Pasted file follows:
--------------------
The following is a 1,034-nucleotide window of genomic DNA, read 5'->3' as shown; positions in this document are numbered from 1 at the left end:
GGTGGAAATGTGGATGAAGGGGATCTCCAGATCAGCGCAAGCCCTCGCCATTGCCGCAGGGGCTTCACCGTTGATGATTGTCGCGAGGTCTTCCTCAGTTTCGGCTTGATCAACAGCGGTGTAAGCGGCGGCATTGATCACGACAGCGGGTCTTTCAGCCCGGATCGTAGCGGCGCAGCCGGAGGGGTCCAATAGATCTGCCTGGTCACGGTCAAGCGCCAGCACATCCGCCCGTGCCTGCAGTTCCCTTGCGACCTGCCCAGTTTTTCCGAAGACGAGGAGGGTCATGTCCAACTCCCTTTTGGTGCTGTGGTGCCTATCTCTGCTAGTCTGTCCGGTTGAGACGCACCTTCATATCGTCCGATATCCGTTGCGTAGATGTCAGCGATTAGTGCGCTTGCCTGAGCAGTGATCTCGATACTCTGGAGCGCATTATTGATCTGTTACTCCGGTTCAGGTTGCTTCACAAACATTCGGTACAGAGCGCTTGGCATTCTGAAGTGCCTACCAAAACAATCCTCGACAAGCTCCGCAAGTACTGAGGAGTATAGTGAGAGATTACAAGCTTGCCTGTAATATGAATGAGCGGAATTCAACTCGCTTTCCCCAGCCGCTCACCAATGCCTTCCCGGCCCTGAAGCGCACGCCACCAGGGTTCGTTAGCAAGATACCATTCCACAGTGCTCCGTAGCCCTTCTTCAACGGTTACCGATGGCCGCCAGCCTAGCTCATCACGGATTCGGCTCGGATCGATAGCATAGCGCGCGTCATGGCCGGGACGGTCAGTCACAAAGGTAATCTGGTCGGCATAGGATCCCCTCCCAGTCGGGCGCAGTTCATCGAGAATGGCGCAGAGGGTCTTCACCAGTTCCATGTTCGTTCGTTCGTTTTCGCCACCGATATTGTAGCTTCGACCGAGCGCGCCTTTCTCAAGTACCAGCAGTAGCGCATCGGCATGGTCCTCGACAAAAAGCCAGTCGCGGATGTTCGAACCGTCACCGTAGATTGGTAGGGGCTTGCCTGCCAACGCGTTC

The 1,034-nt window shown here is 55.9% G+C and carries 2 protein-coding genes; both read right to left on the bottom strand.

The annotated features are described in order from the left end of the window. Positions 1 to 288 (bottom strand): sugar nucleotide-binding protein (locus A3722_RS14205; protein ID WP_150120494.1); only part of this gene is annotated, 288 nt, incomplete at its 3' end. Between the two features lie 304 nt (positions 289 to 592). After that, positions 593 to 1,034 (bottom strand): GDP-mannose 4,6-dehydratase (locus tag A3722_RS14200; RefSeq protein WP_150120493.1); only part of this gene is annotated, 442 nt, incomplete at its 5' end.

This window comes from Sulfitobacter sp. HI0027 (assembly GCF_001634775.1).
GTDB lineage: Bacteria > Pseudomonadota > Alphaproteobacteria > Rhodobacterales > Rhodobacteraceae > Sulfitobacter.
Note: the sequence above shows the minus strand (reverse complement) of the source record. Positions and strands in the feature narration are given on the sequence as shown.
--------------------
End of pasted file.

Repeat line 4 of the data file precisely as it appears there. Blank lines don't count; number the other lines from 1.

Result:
The annotated features are described in order from the left end of the window. Positions 1 to 288 (bottom strand): sugar nucleotide-binding protein (locus A3722_RS14205; protein ID WP_150120494.1); only part of this gene is annotated, 288 nt, incomplete at its 3' end. Between the two features lie 304 nt (positions 289 to 592). After that, positions 593 to 1,034 (bottom strand): GDP-mannose 4,6-dehydratase (locus tag A3722_RS14200; RefSeq protein WP_150120493.1); only part of this gene is annotated, 442 nt, incomplete at its 5' end.